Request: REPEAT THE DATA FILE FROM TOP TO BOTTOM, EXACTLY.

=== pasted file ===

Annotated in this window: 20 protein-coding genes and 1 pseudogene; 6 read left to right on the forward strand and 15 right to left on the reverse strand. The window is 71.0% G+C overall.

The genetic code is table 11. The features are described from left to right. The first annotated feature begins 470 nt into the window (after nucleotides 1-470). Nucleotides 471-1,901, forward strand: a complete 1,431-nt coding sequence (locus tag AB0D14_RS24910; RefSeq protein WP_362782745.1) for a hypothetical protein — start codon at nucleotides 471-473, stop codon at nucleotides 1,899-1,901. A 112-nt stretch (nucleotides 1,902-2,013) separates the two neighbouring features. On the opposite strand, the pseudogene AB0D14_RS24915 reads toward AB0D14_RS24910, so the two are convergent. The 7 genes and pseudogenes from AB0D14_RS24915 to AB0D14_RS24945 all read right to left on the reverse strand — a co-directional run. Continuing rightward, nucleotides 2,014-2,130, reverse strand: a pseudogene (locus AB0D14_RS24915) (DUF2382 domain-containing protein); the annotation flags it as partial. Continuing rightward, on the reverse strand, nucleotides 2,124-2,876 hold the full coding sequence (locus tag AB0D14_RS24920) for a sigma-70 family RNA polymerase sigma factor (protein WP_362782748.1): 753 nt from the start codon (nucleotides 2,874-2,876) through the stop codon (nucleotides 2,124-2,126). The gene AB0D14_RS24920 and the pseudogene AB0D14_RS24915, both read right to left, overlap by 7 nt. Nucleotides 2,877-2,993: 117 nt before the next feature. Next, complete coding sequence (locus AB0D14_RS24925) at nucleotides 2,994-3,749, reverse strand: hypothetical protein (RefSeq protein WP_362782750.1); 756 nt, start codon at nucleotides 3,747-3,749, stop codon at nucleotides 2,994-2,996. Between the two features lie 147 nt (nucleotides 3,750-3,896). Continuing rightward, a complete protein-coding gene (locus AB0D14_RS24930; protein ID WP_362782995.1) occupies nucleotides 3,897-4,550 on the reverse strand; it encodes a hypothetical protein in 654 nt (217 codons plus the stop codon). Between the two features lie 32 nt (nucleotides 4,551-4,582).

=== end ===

Annotated in this window: 20 protein-coding genes and 1 pseudogene; 6 read left to right on the forward strand and 15 right to left on the reverse strand. The window is 71.0% G+C overall.

The genetic code is table 11. The features are described from left to right. The first annotated feature begins 470 nt into the window (after nucleotides 1-470). Nucleotides 471-1,901, forward strand: a complete 1,431-nt coding sequence (locus tag AB0D14_RS24910; RefSeq protein WP_362782745.1) for a hypothetical protein — start codon at nucleotides 471-473, stop codon at nucleotides 1,899-1,901. A 112-nt stretch (nucleotides 1,902-2,013) separates the two neighbouring features. On the opposite strand, the pseudogene AB0D14_RS24915 reads toward AB0D14_RS24910, so the two are convergent. The 7 genes and pseudogenes from AB0D14_RS24915 to AB0D14_RS24945 all read right to left on the reverse strand — a co-directional run. Continuing rightward, nucleotides 2,014-2,130, reverse strand: a pseudogene (locus AB0D14_RS24915) (DUF2382 domain-containing protein); the annotation flags it as partial. Continuing rightward, on the reverse strand, nucleotides 2,124-2,876 hold the full coding sequence (locus tag AB0D14_RS24920) for a sigma-70 family RNA polymerase sigma factor (protein WP_362782748.1): 753 nt from the start codon (nucleotides 2,874-2,876) through the stop codon (nucleotides 2,124-2,126). The gene AB0D14_RS24920 and the pseudogene AB0D14_RS24915, both read right to left, overlap by 7 nt. Nucleotides 2,877-2,993: 117 nt before the next feature. Next, complete coding sequence (locus AB0D14_RS24925) at nucleotides 2,994-3,749, reverse strand: hypothetical protein (RefSeq protein WP_362782750.1); 756 nt, start codon at nucleotides 3,747-3,749, stop codon at nucleotides 2,994-2,996. Between the two features lie 147 nt (nucleotides 3,750-3,896). Continuing rightward, a complete protein-coding gene (locus AB0D14_RS24930; protein ID WP_362782995.1) occupies nucleotides 3,897-4,550 on the reverse strand; it encodes a hypothetical protein in 654 nt (217 codons plus the stop codon). Between the two features lie 32 nt (nucleotides 4,551-4,582).